KYOTO – Kyoto Prefectural University of Medicine and Hirosaki University will launch a survey in the Tango district in northern Kyoto Prefecture to study the longevity of residents there.
The two universities will compare the results with data taken from similar surveys in Aomori Prefecture, which has the shortest life expectancy in the country. Hirosaki University is based in the Aomori city of Hirosaki.
“We don’t know for sure why there are many people with long life expectancies in the Tango district,” Satoaki Matoba, professor of cardiovascular medicine and nephrology at the prefectural university, told a news conference earlier this month.
If the joint survey reveals the secret of longevity in Tango, the universities want to pass it on to other regions, Matoba said.
The number of people aged 100 or over in the city of Kyotango in the Tango district stood at 83 as of January last year, some 2.8 times the national average.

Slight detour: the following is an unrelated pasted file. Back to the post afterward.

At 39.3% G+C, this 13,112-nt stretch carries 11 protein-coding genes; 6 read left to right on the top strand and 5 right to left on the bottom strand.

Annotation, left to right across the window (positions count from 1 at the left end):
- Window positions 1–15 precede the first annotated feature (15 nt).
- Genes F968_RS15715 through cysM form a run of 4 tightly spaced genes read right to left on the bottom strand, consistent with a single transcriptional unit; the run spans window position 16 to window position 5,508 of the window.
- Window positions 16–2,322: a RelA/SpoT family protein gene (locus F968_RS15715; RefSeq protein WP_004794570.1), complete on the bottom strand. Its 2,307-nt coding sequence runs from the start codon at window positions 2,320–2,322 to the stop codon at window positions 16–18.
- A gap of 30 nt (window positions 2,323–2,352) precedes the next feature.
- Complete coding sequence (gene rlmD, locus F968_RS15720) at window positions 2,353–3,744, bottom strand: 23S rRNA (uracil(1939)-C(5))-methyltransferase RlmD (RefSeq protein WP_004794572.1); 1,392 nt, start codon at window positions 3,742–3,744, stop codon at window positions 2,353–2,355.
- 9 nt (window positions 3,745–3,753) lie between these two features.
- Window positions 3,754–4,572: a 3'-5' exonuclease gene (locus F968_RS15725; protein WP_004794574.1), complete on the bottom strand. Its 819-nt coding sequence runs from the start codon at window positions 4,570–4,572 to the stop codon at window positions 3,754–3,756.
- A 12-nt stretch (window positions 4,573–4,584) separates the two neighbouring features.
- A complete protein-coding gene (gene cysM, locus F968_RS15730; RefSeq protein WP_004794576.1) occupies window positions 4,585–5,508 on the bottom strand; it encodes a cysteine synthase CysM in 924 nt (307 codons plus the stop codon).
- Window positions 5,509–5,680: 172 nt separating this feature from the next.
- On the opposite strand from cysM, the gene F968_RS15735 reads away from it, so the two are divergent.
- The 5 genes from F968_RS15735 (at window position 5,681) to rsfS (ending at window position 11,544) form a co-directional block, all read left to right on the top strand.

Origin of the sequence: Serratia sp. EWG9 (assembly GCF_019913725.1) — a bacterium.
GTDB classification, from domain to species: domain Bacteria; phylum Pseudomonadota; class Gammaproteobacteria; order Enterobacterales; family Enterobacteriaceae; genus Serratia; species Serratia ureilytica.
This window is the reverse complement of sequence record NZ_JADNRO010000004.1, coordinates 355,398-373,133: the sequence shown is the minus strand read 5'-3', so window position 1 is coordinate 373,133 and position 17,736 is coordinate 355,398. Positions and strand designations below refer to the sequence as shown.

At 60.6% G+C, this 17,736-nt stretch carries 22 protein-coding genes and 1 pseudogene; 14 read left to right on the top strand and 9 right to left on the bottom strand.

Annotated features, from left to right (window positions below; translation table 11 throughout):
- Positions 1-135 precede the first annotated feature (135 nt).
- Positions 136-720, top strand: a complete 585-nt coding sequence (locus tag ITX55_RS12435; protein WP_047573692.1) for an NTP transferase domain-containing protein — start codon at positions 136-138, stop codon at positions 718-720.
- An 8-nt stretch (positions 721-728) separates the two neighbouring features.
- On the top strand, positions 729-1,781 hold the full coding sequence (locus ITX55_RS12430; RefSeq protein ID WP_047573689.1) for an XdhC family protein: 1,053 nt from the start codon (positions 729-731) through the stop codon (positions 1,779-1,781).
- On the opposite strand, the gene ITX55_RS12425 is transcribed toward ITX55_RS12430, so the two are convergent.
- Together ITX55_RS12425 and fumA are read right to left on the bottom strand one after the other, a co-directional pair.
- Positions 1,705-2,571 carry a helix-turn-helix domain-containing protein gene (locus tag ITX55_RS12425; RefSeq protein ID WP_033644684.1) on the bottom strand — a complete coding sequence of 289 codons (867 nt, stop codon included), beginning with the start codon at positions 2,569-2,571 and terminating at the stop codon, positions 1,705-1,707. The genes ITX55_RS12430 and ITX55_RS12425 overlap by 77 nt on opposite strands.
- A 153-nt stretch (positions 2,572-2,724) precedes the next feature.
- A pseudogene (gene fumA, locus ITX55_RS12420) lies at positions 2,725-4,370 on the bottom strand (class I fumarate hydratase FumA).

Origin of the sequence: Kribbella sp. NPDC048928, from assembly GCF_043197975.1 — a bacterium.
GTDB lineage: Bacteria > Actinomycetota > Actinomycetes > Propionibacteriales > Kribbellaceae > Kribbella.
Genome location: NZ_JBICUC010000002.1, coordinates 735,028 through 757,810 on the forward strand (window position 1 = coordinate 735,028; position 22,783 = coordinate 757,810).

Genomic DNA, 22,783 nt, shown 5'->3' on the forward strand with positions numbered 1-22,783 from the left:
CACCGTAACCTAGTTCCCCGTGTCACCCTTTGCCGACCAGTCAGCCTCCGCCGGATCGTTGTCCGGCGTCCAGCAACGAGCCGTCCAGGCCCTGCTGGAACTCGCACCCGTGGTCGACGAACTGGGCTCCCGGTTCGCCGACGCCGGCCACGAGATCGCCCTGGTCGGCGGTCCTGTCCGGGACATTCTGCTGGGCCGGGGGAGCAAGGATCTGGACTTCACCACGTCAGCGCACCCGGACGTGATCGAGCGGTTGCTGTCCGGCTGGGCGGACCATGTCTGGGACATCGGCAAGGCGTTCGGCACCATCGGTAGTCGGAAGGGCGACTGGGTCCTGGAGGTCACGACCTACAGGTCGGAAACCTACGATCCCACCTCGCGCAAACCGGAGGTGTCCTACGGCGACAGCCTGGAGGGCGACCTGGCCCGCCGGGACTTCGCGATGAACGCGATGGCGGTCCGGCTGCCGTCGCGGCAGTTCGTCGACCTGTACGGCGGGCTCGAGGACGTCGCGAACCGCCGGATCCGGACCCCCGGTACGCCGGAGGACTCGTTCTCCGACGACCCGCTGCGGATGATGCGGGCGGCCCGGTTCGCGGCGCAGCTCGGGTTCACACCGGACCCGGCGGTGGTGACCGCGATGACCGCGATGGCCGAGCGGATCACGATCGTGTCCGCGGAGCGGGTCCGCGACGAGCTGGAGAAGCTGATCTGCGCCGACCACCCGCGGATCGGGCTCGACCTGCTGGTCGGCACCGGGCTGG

This week, the Kyoto university began soliciting 500 Kyotango residents aged 65 or older to take part in the survey.
Participants will have a free health checkup once every two years at a city-run hospital to probe 2,000 factors, including those related to blood pressure, the intestinal environment and genes.
From fiscal 2018, the university plans to solicit another 500 residents in three neighboring municipalities — the city of Miyazu and the towns of Ine and Yosano.It will cover a total of 1,000 residents in the survey, planning to track their health over 15 years.
Meanwhile, Hirosaki University has conducted annual health checkups in the Iwaki area of Hirosaki that covered 1,000 citizens aged 20 or older since 2005.
Aomori Prefecture had the worst average life expectancy in the country for both men and women in three quinquennial surveys by the health ministry through 2010, at 77.28 years for men and 85.34 years for women.
On possible reasons for the short life expectancy of people in Aomori, Shigeyuki Nakaji, specially appointed professor of the Hirosaki University Graduate School of Medicine, pointed to heavy drinking and smoking as well as obesity. But he added that the reasons should be examined in a comprehensive manner, citing the long life expectancy of people in Nagano Prefecture despite their high salt intake.